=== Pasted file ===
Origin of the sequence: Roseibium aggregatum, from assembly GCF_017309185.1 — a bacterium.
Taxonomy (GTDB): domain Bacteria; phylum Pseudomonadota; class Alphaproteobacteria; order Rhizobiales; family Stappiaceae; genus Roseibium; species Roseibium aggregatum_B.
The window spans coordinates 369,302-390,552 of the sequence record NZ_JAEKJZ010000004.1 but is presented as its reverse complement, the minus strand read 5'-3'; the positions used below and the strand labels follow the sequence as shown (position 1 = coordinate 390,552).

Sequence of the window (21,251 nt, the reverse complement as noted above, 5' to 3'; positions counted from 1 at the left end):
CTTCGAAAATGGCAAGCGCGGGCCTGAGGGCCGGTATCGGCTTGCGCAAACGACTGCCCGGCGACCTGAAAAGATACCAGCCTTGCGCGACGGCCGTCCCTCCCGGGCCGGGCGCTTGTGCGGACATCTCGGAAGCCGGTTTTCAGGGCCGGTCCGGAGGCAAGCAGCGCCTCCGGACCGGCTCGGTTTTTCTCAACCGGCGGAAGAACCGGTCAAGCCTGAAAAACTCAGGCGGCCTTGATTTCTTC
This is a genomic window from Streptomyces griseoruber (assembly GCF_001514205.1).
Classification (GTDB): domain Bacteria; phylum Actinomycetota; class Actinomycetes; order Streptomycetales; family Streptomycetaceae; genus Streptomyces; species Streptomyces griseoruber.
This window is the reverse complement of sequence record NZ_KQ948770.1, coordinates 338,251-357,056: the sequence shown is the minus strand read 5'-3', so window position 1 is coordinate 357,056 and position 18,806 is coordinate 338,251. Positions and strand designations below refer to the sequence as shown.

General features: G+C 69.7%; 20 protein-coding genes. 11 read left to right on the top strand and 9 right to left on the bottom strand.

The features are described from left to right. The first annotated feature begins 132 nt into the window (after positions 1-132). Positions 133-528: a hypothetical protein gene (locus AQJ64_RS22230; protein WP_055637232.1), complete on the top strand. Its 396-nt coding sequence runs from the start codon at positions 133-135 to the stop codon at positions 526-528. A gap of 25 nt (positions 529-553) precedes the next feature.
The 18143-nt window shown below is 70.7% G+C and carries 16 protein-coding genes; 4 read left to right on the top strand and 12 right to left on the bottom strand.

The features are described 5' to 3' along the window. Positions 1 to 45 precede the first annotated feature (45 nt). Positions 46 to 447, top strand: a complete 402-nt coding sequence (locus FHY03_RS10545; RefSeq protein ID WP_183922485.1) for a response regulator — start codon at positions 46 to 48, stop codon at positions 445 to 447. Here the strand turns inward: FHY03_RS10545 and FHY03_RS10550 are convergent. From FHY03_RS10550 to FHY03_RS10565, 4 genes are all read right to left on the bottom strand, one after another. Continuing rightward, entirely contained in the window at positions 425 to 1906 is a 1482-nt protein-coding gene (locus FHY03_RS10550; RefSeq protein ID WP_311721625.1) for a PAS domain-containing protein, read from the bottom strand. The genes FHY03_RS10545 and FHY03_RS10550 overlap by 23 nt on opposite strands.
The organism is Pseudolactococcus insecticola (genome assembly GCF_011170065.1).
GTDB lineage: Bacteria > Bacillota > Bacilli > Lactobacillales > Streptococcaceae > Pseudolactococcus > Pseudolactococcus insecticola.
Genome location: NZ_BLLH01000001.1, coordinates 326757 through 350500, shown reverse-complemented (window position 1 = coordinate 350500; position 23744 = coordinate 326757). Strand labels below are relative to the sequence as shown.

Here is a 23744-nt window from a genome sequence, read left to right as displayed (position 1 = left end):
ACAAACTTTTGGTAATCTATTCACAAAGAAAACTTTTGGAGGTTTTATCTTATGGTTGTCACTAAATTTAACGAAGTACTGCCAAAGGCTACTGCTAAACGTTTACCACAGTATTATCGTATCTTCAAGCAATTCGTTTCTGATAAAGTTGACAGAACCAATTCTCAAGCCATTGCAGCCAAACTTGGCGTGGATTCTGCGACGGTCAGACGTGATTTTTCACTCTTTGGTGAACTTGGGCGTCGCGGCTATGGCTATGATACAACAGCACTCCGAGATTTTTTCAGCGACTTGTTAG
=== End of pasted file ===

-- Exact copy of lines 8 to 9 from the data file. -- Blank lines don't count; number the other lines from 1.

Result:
This window is the reverse complement of sequence record NZ_KQ948770.1, coordinates 338,251-357,056: the sequence shown is the minus strand read 5'-3', so window position 1 is coordinate 357,056 and position 18,806 is coordinate 338,251. Positions and strand designations below refer to the sequence as shown.

General features: G+C 69.7%; 20 protein-coding genes. 11 read left to right on the top strand and 9 right to left on the bottom strand.